6. Likes – liking 10 posts of the same user – 0.08 MB
Above is Jarvee’s dashboard showing me the 10 likes made on 10 posts of the same users and it consumed 0.08 MB, bringing the total proxy bandwidth used to 9.07 MB.
The final part of my test involved placing comments on my followers’ latest posts.
7. Commenting – 4 comments – 0.26 MB
In essence, Jarvee opened my account feed and commented on the last 4 posts created by my followers. During this process, it used 0.26 MB of bandwidth.
Ongoing data usage
Excluding the account setup, login, and phone verification, we can say that an account’s actions use 2.43 MB of data for engagement.
Here’s the usage breakdown:
|Action||Bandwidth Usage (MB)|
|Post One Image||1.86|
It doesn’t sound much, does it? But don’t be fooled by it. This is just one automation run.
What happens when you manage multiple accounts and you have a high rate of engagement?
Let’s say that in one week you do 10 times the engagement and the actions I did with my account, so instead of posting one image, you post 10, and instead of following 9, 10 people, you follow 100. Here’s the bandwidth your account will use:
|Actions For One Week||Estimated Usage (MB)|
|Post 10 Images||18.6|
|Follow 100 Users||1.1|
|Unfollow 100 Users||1.2|
|Like 100 Posts||0.8|
|Post 40 Comments||2.6|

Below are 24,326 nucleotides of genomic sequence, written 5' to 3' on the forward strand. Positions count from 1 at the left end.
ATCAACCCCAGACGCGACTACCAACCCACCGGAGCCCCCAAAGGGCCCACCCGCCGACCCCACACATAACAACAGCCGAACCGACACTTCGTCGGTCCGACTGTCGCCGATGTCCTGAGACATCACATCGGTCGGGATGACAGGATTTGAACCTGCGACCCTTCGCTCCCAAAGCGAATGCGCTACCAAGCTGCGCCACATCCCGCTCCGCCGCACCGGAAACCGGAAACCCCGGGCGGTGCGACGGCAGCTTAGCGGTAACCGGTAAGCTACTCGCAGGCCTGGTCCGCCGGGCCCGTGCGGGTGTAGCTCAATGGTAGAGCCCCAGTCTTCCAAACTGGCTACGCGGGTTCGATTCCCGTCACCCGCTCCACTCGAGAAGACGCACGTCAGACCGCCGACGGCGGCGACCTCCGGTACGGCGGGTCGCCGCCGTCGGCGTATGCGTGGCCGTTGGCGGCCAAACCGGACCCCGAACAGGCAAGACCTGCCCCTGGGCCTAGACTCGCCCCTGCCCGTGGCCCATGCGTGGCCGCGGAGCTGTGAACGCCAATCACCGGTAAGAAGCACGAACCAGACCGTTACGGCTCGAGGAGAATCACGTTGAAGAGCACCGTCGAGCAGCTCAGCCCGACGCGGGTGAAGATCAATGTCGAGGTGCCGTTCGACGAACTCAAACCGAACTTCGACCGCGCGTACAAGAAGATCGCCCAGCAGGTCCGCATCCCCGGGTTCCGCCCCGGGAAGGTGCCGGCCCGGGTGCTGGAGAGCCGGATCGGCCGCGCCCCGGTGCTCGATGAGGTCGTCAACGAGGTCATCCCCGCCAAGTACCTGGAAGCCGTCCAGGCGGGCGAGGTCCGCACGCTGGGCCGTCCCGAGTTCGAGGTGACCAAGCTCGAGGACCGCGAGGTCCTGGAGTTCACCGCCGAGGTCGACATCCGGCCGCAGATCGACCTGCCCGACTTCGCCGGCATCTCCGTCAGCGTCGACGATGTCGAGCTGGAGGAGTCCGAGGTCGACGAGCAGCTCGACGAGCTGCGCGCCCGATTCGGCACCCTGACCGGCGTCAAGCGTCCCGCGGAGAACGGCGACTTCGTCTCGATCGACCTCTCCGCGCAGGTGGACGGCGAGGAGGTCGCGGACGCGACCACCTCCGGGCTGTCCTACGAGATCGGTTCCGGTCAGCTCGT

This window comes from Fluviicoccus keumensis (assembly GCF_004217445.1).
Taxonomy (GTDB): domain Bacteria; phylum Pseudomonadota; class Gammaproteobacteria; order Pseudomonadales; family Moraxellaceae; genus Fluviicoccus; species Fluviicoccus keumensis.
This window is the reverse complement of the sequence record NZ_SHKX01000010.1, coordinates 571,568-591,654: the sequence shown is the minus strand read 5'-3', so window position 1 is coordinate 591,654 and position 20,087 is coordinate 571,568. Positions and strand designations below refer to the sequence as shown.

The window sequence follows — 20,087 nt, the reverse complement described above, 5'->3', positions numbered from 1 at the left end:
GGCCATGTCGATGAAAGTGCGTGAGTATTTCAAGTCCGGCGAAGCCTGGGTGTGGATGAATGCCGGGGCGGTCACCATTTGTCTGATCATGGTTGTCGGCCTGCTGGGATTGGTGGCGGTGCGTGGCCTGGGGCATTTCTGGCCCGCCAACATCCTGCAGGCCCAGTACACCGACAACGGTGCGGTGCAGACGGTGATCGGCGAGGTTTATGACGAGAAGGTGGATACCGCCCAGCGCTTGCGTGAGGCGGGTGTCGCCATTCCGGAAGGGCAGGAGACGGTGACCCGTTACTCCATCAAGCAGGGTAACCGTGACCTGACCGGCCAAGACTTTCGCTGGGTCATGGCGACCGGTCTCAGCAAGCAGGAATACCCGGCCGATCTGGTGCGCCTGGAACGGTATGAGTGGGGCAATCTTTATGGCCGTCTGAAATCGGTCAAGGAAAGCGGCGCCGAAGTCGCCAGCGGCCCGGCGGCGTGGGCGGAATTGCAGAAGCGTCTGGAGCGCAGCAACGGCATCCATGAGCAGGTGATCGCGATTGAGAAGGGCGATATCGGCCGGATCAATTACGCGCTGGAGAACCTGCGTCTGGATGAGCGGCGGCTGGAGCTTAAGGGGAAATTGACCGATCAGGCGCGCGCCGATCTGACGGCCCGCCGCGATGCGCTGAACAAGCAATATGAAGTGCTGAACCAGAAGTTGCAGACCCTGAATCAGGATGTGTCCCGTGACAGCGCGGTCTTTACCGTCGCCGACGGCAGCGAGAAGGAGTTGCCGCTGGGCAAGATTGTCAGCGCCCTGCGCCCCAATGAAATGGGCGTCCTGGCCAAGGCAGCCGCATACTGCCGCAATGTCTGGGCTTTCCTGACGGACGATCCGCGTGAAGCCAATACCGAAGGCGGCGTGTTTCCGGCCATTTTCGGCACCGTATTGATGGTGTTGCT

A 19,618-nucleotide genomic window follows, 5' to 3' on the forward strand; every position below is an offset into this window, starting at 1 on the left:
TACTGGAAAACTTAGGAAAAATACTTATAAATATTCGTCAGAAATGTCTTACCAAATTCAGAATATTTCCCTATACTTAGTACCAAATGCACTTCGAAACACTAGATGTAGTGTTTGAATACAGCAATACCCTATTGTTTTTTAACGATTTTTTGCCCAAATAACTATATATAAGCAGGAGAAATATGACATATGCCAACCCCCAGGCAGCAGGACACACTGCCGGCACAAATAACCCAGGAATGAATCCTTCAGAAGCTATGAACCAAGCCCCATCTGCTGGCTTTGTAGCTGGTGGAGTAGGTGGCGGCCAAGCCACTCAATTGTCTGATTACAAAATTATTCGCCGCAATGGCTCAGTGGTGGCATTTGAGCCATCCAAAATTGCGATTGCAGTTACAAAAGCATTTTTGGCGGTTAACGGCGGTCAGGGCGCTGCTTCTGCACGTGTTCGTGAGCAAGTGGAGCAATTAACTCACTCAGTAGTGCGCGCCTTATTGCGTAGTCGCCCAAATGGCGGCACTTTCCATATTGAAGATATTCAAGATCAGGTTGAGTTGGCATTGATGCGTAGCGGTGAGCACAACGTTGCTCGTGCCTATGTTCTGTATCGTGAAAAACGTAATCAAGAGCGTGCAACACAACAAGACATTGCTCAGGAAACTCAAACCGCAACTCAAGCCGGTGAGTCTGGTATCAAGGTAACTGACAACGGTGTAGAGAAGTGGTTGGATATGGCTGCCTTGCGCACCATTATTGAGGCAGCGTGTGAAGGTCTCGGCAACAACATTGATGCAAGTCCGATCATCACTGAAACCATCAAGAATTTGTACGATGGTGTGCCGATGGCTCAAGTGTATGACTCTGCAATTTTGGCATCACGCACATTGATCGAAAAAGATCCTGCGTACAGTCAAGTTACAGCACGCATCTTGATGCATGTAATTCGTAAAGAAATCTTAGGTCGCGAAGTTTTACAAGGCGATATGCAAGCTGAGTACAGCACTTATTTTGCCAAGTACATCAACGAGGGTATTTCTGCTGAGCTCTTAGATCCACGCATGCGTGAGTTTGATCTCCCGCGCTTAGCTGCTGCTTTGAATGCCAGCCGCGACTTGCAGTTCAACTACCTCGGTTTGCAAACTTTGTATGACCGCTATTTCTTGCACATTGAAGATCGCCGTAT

|TOTAL ESTIMATE||24.3 MB|
As you can see, your account will use almost 25 MB of bandwidth for engagement and growth per week.
Multiplying this usage by four it means that your account will use 100 MB per month.
100 MB of bandwidth per account per month
Will your usage be different from the findings on this test?
Most certainly, yes.
My test was a bit biased because it used only specific actions, such as following the followers of a single source.
So, you can assume that using multiple follow sources, or following users based on hashtags or specific locations will have a different bandwidth usage because Jarvee will need to load more Instagram content. Which translates to more requests, which leads to more bandwidth used.
Also, a proxy provider’s usage reporting system can have a delay and report usage later than when data was used.
The bottom line is that you should consider the findings of this test a statistic, not an actual usage report.
How to test your accounts’ bandwidth usage
The best thing to do is to setup only one social media account in Jarvee and run it with your regular settings for one week.
In this way, you will eliminate any outliers, and you’ll have a clear image of how much data your accounts use for one week (multiply that by 4, and you’ll get your monthly usage stats).
Excluding the account setup, ongoing social media engagement used 2.43 MB of bandwidth for following and unfollowing 10 users, posting one image, liking 10 posts and posting four comments.
Use these findings as a statistic, and to find your real usage, perform your tests with your regular account settings.